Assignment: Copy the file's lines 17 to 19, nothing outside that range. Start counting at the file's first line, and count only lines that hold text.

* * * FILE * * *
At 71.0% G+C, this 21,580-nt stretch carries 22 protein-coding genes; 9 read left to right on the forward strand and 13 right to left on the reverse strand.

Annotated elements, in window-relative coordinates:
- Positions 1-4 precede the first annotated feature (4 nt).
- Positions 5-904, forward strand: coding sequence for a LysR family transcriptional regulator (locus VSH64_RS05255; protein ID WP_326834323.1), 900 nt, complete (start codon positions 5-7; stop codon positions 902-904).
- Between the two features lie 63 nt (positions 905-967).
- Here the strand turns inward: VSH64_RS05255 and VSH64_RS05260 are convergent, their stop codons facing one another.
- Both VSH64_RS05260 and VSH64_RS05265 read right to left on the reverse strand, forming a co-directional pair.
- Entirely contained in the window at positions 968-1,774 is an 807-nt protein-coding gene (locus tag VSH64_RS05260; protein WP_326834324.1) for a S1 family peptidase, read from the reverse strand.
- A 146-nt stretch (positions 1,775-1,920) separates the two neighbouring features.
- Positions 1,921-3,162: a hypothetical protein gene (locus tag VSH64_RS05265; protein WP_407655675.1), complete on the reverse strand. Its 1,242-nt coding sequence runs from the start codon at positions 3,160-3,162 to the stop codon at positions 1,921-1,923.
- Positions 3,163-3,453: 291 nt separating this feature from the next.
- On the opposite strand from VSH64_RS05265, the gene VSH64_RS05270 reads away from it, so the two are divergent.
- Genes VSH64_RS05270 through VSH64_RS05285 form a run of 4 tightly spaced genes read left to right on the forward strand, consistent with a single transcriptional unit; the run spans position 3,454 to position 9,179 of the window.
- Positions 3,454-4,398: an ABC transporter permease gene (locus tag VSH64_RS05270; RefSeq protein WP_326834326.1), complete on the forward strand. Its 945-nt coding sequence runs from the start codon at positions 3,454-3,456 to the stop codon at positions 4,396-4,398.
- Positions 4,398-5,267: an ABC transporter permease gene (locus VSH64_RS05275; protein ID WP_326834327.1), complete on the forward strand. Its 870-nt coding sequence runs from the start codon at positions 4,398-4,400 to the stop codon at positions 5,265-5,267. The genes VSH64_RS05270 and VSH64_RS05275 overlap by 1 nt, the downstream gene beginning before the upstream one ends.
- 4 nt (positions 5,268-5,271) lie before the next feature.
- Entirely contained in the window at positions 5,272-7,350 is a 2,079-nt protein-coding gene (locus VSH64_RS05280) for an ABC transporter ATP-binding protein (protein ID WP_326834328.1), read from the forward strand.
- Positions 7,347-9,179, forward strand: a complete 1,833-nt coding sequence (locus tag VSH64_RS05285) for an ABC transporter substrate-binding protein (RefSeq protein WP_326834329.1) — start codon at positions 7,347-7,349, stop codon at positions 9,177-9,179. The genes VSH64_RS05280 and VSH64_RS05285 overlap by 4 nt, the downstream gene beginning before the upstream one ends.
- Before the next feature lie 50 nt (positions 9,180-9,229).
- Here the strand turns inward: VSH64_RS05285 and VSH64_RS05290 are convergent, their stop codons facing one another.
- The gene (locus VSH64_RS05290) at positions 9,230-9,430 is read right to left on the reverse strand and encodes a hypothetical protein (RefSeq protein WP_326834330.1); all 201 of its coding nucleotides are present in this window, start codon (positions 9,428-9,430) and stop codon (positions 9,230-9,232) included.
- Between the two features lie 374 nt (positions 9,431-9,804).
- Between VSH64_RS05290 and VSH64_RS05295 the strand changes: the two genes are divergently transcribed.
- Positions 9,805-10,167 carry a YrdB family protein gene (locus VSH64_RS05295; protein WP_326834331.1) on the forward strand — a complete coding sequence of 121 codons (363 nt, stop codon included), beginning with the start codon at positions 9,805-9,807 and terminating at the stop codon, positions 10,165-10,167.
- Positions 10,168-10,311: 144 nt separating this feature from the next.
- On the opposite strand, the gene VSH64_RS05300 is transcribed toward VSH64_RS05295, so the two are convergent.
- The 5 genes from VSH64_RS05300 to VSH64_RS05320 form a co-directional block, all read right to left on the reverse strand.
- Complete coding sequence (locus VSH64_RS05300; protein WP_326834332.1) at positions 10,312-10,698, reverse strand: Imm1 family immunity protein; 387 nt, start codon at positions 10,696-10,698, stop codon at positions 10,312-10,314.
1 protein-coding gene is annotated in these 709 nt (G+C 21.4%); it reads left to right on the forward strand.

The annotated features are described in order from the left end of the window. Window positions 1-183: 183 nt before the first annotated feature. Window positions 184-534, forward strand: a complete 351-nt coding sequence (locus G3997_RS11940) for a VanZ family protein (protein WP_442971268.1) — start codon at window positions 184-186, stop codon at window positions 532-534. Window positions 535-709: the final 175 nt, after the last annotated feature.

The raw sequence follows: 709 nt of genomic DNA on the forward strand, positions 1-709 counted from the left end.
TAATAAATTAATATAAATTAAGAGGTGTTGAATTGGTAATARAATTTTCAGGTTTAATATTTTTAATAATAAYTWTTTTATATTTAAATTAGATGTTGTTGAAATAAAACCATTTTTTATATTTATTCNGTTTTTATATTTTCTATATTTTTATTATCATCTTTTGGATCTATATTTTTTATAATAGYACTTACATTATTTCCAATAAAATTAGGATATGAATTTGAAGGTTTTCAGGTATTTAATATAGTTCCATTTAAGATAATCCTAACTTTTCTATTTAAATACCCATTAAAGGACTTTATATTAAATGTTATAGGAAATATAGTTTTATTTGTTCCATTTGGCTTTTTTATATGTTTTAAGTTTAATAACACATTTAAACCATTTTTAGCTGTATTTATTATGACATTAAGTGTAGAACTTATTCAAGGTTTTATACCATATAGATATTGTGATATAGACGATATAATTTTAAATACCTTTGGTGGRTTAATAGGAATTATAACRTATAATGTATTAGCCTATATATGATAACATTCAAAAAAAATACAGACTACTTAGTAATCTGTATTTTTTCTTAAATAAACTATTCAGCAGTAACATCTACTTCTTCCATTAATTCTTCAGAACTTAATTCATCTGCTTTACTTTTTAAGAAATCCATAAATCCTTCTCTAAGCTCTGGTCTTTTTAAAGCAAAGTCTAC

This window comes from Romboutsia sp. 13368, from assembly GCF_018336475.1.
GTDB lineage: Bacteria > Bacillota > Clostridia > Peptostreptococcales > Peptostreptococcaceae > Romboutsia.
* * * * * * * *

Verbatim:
- Entirely contained in the window at positions 5,272-7,350 is a 2,079-nt protein-coding gene (locus VSH64_RS05280) for an ABC transporter ATP-binding protein (protein ID WP_326834328.1), read from the forward strand.
- Positions 7,347-9,179, forward strand: a complete 1,833-nt coding sequence (locus tag VSH64_RS05285) for an ABC transporter substrate-binding protein (RefSeq protein WP_326834329.1) — start codon at positions 7,347-7,349, stop codon at positions 9,177-9,179. The genes VSH64_RS05280 and VSH64_RS05285 overlap by 4 nt, the downstream gene beginning before the upstream one ends.
- Before the next feature lie 50 nt (positions 9,180-9,229).